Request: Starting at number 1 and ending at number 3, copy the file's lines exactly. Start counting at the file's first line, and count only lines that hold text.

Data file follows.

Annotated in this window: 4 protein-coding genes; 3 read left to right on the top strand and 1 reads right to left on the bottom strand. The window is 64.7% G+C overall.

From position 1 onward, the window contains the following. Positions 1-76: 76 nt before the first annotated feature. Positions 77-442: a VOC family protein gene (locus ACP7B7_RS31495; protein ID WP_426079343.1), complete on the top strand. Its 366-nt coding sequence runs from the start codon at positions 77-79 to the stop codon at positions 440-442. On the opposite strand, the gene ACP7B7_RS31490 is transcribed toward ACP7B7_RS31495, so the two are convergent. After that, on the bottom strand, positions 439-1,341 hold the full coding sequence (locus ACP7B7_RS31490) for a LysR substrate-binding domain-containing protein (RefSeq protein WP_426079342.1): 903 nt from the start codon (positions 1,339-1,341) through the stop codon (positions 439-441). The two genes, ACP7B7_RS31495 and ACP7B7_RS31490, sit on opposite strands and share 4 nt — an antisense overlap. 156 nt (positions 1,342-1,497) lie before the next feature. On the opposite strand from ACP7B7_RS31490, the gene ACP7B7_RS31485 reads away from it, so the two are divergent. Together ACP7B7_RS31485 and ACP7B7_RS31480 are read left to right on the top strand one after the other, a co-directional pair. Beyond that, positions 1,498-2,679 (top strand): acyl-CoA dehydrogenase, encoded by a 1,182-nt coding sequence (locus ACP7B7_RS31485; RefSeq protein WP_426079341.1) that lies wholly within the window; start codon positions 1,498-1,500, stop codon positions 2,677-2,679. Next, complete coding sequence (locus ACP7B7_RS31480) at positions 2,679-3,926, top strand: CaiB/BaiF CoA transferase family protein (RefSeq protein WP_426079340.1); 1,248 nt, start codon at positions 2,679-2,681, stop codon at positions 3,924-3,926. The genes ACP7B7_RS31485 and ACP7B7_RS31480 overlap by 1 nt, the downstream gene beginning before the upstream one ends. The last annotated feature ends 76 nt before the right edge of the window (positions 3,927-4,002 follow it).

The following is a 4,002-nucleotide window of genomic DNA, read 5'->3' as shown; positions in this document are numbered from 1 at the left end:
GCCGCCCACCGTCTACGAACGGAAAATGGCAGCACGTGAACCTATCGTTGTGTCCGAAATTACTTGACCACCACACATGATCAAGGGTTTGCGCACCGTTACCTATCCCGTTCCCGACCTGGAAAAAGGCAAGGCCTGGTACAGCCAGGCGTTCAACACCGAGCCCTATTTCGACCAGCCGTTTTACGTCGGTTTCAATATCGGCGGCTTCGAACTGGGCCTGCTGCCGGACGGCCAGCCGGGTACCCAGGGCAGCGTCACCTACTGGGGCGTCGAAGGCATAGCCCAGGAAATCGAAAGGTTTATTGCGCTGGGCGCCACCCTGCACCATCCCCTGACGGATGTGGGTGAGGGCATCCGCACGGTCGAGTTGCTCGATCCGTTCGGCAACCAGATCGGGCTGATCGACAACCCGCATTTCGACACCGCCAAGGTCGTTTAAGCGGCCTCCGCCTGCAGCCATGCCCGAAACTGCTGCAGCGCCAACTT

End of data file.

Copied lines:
Annotated in this window: 4 protein-coding genes; 3 read left to right on the top strand and 1 reads right to left on the bottom strand. The window is 64.7% G+C overall.

From position 1 onward, the window contains the following. Positions 1-76: 76 nt before the first annotated feature. Positions 77-442: a VOC family protein gene (locus ACP7B7_RS31495; protein ID WP_426079343.1), complete on the top strand. Its 366-nt coding sequence runs from the start codon at positions 77-79 to the stop codon at positions 440-442. On the opposite strand, the gene ACP7B7_RS31490 is transcribed toward ACP7B7_RS31495, so the two are convergent. After that, on the bottom strand, positions 439-1,341 hold the full coding sequence (locus ACP7B7_RS31490) for a LysR substrate-binding domain-containing protein (RefSeq protein WP_426079342.1): 903 nt from the start codon (positions 1,339-1,341) through the stop codon (positions 439-441). The two genes, ACP7B7_RS31495 and ACP7B7_RS31490, sit on opposite strands and share 4 nt — an antisense overlap. 156 nt (positions 1,342-1,497) lie before the next feature. On the opposite strand from ACP7B7_RS31490, the gene ACP7B7_RS31485 reads away from it, so the two are divergent. Together ACP7B7_RS31485 and ACP7B7_RS31480 are read left to right on the top strand one after the other, a co-directional pair. Beyond that, positions 1,498-2,679 (top strand): acyl-CoA dehydrogenase, encoded by a 1,182-nt coding sequence (locus ACP7B7_RS31485; RefSeq protein WP_426079341.1) that lies wholly within the window; start codon positions 1,498-1,500, stop codon positions 2,677-2,679. Next, complete coding sequence (locus ACP7B7_RS31480) at positions 2,679-3,926, top strand: CaiB/BaiF CoA transferase family protein (RefSeq protein WP_426079340.1); 1,248 nt, start codon at positions 2,679-2,681, stop codon at positions 3,924-3,926. The genes ACP7B7_RS31485 and ACP7B7_RS31480 overlap by 1 nt, the downstream gene beginning before the upstream one ends. The last annotated feature ends 76 nt before the right edge of the window (positions 3,927-4,002 follow it).

The following is a 4,002-nucleotide window of genomic DNA, read 5'->3' as shown; positions in this document are numbered from 1 at the left end: